So action is needed and needed urgently. Transitional relief for first year bill increases needs to be capped at 12.5% for all pubs and licensed hospitality, or the definition of large businesses should be doubled for the sector, to reflect that more businesses trade from larger properties. The Government should also urgently consider a sector-specific relief to recognise the current imbalance in the business rates system. There must be no restrictions on appeals, which currently is the case.
Yes, pubs are businesses, but they also hold a vital place in communities and unique role in our culture that other businesses simply don’t. This is what the Ministers need to recognise. Warm words about the value of pubs are all too easy, it is time that this was backed in in policy terms. So we need a system that recognises the unique qualities of pubs, their place within society and their worth, not just in pounds and pence but in community value as well. It is also time that Ministers woke up to the fact that we urgently need an actual definition in law of a community pub, separate from other licensed premises. Not only would this allow for proper protection against predatory purchasing of pubs by supermarket and developers, but it would allow for a different system of taxation and one that would allow for the social value of true community pubs to be recognised in the tax system.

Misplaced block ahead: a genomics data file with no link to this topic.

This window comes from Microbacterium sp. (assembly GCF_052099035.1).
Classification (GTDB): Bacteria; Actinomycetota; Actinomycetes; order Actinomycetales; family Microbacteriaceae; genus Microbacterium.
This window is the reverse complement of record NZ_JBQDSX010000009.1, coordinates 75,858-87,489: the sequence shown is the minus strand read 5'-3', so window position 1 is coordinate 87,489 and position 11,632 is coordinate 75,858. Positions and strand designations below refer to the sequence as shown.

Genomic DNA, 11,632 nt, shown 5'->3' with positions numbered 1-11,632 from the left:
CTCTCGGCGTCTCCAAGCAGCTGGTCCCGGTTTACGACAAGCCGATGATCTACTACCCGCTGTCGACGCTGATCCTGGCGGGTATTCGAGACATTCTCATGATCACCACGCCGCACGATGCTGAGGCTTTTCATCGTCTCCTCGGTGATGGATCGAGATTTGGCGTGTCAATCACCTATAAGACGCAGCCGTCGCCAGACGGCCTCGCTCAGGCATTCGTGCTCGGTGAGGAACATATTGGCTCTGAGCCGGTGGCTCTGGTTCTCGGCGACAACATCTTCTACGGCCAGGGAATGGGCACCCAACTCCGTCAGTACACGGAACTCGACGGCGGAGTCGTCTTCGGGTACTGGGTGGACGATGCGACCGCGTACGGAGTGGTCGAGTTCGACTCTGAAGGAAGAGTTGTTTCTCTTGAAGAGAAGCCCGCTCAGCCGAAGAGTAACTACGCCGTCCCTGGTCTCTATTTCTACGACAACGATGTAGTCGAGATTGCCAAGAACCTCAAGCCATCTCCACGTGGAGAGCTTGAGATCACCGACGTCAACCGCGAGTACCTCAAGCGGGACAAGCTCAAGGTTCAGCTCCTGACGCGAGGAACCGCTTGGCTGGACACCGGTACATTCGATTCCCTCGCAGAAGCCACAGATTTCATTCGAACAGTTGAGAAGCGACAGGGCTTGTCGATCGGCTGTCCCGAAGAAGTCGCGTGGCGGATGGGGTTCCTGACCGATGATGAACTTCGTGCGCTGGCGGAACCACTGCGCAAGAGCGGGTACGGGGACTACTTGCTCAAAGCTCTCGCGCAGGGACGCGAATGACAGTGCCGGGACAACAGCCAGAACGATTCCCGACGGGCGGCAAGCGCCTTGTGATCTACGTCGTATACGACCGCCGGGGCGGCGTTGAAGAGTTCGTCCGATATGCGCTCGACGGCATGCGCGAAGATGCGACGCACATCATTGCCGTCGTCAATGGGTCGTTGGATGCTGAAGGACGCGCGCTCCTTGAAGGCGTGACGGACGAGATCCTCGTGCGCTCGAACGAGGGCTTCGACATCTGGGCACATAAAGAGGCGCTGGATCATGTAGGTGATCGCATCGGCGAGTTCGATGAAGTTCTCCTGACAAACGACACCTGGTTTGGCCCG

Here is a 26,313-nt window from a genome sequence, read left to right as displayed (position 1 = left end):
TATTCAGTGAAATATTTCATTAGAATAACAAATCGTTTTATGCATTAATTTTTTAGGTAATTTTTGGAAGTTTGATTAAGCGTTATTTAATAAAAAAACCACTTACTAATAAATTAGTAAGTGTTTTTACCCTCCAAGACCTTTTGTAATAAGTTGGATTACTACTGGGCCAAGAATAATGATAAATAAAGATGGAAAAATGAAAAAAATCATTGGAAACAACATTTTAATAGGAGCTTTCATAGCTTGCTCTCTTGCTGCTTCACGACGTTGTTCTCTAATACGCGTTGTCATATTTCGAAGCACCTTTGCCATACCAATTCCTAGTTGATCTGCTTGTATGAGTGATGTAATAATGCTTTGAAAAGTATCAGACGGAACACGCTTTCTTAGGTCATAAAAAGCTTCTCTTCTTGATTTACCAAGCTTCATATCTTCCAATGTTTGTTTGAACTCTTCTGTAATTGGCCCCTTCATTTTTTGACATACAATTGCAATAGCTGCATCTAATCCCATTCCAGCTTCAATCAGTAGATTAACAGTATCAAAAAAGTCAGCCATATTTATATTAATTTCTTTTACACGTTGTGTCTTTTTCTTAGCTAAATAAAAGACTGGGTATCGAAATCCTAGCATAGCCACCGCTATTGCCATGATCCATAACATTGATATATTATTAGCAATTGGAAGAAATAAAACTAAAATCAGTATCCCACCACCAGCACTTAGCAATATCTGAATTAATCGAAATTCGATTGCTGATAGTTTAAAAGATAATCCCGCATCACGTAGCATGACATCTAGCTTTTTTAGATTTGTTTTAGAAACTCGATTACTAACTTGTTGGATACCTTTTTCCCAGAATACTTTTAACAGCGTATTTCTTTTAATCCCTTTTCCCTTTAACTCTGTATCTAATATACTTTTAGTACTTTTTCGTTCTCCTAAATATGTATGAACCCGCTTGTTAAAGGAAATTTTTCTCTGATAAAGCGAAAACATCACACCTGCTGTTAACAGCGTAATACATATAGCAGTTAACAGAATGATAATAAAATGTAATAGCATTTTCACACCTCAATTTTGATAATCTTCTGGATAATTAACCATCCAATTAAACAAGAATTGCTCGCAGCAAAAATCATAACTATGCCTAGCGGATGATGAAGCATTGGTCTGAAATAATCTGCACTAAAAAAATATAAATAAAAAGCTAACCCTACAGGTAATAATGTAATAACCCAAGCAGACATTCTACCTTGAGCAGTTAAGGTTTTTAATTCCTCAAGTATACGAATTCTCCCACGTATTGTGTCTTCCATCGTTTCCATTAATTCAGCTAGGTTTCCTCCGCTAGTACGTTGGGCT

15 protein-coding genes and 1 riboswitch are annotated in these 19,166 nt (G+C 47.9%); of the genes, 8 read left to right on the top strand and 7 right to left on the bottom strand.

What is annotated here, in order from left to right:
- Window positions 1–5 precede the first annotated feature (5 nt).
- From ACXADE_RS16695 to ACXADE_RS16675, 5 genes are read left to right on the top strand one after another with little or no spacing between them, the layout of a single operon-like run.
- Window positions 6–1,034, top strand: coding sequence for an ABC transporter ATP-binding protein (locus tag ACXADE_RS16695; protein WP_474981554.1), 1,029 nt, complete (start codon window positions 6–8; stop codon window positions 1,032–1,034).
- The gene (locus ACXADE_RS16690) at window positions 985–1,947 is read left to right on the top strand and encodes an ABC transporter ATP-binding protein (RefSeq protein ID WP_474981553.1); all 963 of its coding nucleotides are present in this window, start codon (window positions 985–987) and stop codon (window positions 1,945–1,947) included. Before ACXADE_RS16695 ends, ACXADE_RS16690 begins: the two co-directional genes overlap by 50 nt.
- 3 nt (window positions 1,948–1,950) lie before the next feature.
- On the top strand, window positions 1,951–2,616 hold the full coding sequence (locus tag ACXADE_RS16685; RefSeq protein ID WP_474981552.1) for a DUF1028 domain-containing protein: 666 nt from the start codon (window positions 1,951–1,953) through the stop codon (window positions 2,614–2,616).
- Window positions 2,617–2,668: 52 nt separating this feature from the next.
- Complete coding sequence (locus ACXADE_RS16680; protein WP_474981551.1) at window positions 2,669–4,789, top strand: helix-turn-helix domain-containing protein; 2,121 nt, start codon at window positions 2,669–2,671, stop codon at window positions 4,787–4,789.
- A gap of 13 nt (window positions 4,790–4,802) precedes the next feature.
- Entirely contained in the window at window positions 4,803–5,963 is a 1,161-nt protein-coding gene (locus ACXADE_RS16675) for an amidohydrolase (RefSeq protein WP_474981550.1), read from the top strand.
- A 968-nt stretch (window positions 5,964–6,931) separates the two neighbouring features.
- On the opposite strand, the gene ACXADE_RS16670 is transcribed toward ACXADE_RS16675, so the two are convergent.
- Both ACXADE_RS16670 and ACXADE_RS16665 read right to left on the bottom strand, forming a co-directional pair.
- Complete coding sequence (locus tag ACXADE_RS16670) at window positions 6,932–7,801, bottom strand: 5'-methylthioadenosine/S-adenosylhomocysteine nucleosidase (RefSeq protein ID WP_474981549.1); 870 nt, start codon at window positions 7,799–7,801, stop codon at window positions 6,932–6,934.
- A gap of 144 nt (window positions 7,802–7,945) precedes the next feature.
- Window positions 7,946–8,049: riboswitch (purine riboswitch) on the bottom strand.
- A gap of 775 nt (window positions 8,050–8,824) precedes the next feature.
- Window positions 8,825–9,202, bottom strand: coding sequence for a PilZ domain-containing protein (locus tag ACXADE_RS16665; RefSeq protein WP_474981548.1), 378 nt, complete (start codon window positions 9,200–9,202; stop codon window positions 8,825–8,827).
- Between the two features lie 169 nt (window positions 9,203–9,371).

A broader debate about business taxation is also necessary, in light of the growth of online retail and the changing dynamic of business operations, with an ever-increasing call for funding from a diminishing amount of trade being carried out through physical properties. In the 21st century, the current business rates system is no longer fit for purpose, and we now need a genuine, independent review and root and branch reform, something the Government have so far ducked doing.
It was, perhaps ironically, a Frenchman who wrote the great lines about the threats faced our pubs just over 100 years ago. In This and That (1912) he wrote those famous words “But when you have lost your Inns drown your empty selves, for you will have lost the last of England”. Hilaire Belloc was also a Liberal MP, perhaps he too raised this in Parliament and no doubt would do so today were he around.
So Ministers must listen to publicans and to those in the pub sector and all who care about our pubs. Unless they act to stop these rates hikes for pubs, many will close despite being viable businesses. So they must now change their hearts and quickly and call time on these unfair and disastrous rates rises. Then they need to sit down, perhaps in a pub with a pint, show some leadership and work with others to come up with a way to at last turn their warm words into a genuine pro pub tax system.
Greg Mulholland is the Liberal Democract Member of Parliament for Leeds North West and is Chair of the British Pub Confederation, a Top 40 CAMRA Campaigner of all time and a 3 time winner of a CAMRA national award for pub campaigning @thepubchampion